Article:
Study highlights ‘anti-inflammatory’ effects of probiotic diet in healthy older adults


Researchers found that a significant number of healthy older adults had elevated levels of HsCRP (high-sensitivity C-reactive protein), a marker of inflammation, cardiovascular risk, heart attack and stroke . This supports the hypothesis that aging is associated with chronic low-grade inflammation.

However, enriching diets with Synbiotec products Synbio​ 1:1 mix of Lacticasibacillus rhamnosus​ IMC 501 and Lacticaseibacillus paracasei​IMC 502 caused significant reductions in HsCRP levels over six months, according to data published in the Journal of Applied Microbiology​.

The novelty of the new study was that it offered multiple different ways for seniors to consume the probiotic blend: the project offered six different food products, including yogurt, “mozzarella” cheese, fruit smoothies, ” ricotta”, from the “primo sale” cheese and chocolate. All have been formulated to provide 5 billion live cells per daily dose. Food supplements in the form of capsules were also provided to the participants. Participants were given the six different probiotic (or placebo) foods each week to consume one per day.

“ProbioSenior has proven to be an ideal support for healthy aging and can have a significant impact on the social health system”, ​wrote scientists from the University of Camerino and Synbiotec Srl.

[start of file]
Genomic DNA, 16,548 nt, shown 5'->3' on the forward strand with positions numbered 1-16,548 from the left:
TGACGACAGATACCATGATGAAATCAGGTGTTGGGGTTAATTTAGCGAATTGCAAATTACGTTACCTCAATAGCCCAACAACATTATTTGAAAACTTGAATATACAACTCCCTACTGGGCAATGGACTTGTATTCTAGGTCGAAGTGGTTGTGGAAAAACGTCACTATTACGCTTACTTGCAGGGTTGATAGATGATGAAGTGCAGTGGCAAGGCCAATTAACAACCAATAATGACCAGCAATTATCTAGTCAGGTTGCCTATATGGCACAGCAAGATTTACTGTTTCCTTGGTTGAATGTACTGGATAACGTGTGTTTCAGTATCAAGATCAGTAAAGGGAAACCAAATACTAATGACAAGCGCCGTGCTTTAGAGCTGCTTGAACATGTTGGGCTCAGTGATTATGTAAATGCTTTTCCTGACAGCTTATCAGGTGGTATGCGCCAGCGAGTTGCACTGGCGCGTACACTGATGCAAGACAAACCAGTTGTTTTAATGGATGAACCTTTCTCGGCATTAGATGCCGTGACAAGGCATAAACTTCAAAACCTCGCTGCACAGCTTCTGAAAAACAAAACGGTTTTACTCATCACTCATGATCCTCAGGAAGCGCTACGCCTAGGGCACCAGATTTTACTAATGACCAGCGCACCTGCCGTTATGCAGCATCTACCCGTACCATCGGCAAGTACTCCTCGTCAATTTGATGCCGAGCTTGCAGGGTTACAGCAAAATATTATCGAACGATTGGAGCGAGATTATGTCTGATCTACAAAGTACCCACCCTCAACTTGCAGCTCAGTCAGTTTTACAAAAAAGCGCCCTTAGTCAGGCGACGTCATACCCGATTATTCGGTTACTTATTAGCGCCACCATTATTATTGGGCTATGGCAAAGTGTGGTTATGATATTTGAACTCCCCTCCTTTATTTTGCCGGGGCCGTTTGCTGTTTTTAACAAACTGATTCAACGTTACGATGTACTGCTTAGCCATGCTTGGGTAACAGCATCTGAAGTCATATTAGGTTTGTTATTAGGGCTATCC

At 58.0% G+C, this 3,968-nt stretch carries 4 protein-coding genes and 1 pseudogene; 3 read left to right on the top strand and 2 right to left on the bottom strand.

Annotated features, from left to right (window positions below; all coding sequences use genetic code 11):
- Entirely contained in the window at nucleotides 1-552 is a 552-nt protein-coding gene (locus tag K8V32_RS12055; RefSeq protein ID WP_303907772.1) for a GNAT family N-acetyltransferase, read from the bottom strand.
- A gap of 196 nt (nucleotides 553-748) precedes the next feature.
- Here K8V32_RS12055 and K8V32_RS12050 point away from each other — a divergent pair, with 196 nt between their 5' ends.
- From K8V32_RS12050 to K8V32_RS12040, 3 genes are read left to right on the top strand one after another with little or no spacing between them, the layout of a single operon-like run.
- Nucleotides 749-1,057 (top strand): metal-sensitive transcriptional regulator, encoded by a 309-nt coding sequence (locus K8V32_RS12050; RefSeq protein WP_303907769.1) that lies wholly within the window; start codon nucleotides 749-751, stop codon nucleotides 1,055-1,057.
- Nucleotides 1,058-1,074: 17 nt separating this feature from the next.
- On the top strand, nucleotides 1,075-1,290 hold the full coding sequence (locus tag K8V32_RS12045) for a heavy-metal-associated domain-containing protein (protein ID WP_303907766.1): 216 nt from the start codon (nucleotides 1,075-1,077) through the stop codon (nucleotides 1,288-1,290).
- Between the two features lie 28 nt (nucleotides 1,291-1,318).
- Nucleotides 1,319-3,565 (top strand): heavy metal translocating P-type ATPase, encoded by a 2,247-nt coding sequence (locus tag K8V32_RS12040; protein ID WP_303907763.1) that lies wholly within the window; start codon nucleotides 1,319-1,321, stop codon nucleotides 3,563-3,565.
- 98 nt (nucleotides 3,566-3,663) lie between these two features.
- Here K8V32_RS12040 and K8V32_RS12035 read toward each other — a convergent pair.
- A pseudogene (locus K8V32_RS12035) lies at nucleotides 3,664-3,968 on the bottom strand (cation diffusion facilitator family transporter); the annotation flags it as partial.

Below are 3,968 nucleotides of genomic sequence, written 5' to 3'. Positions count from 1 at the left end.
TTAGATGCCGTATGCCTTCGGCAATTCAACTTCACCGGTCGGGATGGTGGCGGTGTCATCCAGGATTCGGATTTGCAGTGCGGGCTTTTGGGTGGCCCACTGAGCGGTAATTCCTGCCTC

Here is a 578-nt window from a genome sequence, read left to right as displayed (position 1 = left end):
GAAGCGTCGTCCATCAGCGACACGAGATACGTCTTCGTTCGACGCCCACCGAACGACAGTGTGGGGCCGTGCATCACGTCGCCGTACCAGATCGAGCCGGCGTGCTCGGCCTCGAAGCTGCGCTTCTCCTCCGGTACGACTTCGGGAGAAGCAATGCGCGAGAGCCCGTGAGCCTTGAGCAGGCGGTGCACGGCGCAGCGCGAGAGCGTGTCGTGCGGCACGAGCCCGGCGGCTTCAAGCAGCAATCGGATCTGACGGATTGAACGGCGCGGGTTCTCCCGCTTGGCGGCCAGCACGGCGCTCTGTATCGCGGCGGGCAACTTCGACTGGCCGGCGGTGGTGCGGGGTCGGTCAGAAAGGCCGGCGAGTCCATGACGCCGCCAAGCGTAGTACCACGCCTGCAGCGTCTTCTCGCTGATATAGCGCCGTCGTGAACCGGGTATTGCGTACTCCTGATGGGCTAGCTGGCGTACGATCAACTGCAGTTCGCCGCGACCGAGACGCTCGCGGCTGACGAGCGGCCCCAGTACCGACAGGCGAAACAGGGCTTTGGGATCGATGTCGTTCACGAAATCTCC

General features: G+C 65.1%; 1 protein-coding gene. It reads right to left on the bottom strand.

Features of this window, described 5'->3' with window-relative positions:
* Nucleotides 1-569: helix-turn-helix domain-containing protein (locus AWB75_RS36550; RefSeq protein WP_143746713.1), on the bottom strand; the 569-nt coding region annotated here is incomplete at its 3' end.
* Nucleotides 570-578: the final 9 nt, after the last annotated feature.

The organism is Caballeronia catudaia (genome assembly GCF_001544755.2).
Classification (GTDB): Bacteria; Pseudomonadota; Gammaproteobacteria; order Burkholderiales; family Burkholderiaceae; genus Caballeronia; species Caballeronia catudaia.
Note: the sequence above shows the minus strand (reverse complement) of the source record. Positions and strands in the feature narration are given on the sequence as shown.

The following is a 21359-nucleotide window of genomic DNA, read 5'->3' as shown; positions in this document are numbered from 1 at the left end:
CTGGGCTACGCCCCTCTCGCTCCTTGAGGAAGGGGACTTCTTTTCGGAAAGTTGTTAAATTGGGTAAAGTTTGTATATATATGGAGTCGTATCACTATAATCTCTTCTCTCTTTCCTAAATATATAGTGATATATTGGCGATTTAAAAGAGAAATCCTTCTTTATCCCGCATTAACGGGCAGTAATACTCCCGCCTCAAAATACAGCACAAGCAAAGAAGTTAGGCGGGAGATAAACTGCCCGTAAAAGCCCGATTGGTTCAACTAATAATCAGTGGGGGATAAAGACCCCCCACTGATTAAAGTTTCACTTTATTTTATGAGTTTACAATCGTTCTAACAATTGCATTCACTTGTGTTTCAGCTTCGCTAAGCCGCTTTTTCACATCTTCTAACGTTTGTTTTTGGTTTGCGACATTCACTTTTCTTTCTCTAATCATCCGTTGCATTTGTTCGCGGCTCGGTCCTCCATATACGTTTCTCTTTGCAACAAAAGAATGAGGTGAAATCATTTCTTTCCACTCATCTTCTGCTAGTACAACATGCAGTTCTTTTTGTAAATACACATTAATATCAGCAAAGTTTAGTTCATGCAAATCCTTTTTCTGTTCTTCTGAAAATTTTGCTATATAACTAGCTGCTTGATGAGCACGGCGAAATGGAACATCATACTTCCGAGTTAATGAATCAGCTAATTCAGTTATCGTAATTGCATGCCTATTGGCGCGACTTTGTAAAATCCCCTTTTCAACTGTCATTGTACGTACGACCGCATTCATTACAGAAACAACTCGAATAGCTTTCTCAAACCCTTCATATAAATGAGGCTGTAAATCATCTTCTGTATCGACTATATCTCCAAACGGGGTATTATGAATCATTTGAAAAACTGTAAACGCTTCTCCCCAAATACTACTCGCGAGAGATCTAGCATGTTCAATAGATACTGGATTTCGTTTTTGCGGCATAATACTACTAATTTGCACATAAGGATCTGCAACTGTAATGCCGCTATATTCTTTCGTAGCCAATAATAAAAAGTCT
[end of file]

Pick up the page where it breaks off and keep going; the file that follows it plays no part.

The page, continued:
“The 40% of the general population in Western countries are affected by functional disorders such as dyspepsia and irritable bowel syndrome (IBS), which includes constipation, bloating, digestive disorders, digestive pain and intermittent diarrhoea.

“Combining knowledge on the influence of diet on aging and its potential role in the prevention of age-related diseases, the way will open to make the microbiota the target of intervention to improve well-being. seniors.”

Study details

The researchers recruited 97 healthy Italian seniors to participate in their double-blind, placebo-controlled study. Participants were randomly assigned to either the probiotic group (n=59) or the placebo group (n=38) for six months.

The results showed that the Synbioconsuming participants had significantly increased levels of lactobacilli and bifidobacteria in their feces. Further analysis revealed that the probiotic group had lower levels of Proteobacteriaafter six months.

Additionally, the levels Akkermansiaceaeand Bifidobacteriawere higher in the probiotic group.

The researchers also found that levels of short-chain fatty acids (SCFAs) and butyric acid in particular were significantly higher after six months of probiotic supplementation.

“Overall, this study underscores the beneficial anti-inflammatory effect of prolonged feeding with functional foods fortified with ​Synbio through the modulation of the intestinal microbiota and the consequent increase in the production of SCFAs”, concluded the researchers.

Source: Journal of Applied Microbiology
Published online ahead of print, doi:​
“Impact of a probiotic diet on the well-being of a healthy senior: THE PROBIOSENIOR PROJECT”
Authors: C. Salvesi et al.


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